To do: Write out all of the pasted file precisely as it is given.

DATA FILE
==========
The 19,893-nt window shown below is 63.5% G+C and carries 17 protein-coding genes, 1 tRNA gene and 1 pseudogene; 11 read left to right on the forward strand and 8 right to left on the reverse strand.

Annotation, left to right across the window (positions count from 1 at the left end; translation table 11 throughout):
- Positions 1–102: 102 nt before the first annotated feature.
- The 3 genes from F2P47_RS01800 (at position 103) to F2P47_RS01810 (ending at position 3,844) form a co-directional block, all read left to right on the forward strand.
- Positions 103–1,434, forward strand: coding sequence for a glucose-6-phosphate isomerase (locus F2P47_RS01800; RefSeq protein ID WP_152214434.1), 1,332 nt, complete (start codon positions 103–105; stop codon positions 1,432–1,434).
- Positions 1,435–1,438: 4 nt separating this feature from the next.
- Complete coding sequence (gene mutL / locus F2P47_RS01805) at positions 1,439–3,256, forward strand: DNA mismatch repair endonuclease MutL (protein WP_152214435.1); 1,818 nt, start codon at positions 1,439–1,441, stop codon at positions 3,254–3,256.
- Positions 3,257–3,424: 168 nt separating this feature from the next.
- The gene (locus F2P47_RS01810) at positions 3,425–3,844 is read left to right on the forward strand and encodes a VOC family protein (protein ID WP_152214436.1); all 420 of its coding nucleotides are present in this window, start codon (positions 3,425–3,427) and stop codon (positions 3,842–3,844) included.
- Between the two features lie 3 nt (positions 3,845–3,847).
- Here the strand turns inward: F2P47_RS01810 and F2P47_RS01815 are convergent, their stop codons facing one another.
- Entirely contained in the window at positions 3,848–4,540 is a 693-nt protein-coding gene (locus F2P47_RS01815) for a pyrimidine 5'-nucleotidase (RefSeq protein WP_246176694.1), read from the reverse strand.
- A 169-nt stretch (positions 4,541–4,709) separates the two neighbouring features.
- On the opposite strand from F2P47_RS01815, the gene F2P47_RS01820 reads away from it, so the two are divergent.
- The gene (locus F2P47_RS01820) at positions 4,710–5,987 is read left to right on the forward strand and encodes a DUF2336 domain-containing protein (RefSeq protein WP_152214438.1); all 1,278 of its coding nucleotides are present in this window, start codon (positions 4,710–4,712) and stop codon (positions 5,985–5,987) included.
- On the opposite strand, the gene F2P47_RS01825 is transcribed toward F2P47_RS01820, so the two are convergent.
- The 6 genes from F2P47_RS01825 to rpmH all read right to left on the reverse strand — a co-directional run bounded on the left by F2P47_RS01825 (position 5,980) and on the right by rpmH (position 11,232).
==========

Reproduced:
The 19,893-nt window shown below is 63.5% G+C and carries 17 protein-coding genes, 1 tRNA gene and 1 pseudogene; 11 read left to right on the forward strand and 8 right to left on the reverse strand.

Annotation, left to right across the window (positions count from 1 at the left end; translation table 11 throughout):
- Positions 1–102: 102 nt before the first annotated feature.
- The 3 genes from F2P47_RS01800 (at position 103) to F2P47_RS01810 (ending at position 3,844) form a co-directional block, all read left to right on the forward strand.
- Positions 103–1,434, forward strand: coding sequence for a glucose-6-phosphate isomerase (locus F2P47_RS01800; RefSeq protein ID WP_152214434.1), 1,332 nt, complete (start codon positions 103–105; stop codon positions 1,432–1,434).
- Positions 1,435–1,438: 4 nt separating this feature from the next.
- Complete coding sequence (gene mutL / locus F2P47_RS01805) at positions 1,439–3,256, forward strand: DNA mismatch repair endonuclease MutL (protein WP_152214435.1); 1,818 nt, start codon at positions 1,439–1,441, stop codon at positions 3,254–3,256.
- Positions 3,257–3,424: 168 nt separating this feature from the next.
- The gene (locus F2P47_RS01810) at positions 3,425–3,844 is read left to right on the forward strand and encodes a VOC family protein (protein ID WP_152214436.1); all 420 of its coding nucleotides are present in this window, start codon (positions 3,425–3,427) and stop codon (positions 3,842–3,844) included.
- Between the two features lie 3 nt (positions 3,845–3,847).
- Here the strand turns inward: F2P47_RS01810 and F2P47_RS01815 are convergent, their stop codons facing one another.
- Entirely contained in the window at positions 3,848–4,540 is a 693-nt protein-coding gene (locus F2P47_RS01815) for a pyrimidine 5'-nucleotidase (RefSeq protein WP_246176694.1), read from the reverse strand.
- A 169-nt stretch (positions 4,541–4,709) separates the two neighbouring features.
- On the opposite strand from F2P47_RS01815, the gene F2P47_RS01820 reads away from it, so the two are divergent.
- The gene (locus F2P47_RS01820) at positions 4,710–5,987 is read left to right on the forward strand and encodes a DUF2336 domain-containing protein (RefSeq protein WP_152214438.1); all 1,278 of its coding nucleotides are present in this window, start codon (positions 4,710–4,712) and stop codon (positions 5,985–5,987) included.
- On the opposite strand, the gene F2P47_RS01825 is transcribed toward F2P47_RS01820, so the two are convergent.
- The 6 genes from F2P47_RS01825 to rpmH all read right to left on the reverse strand — a co-directional run bounded on the left by F2P47_RS01825 (position 5,980) and on the right by rpmH (position 11,232).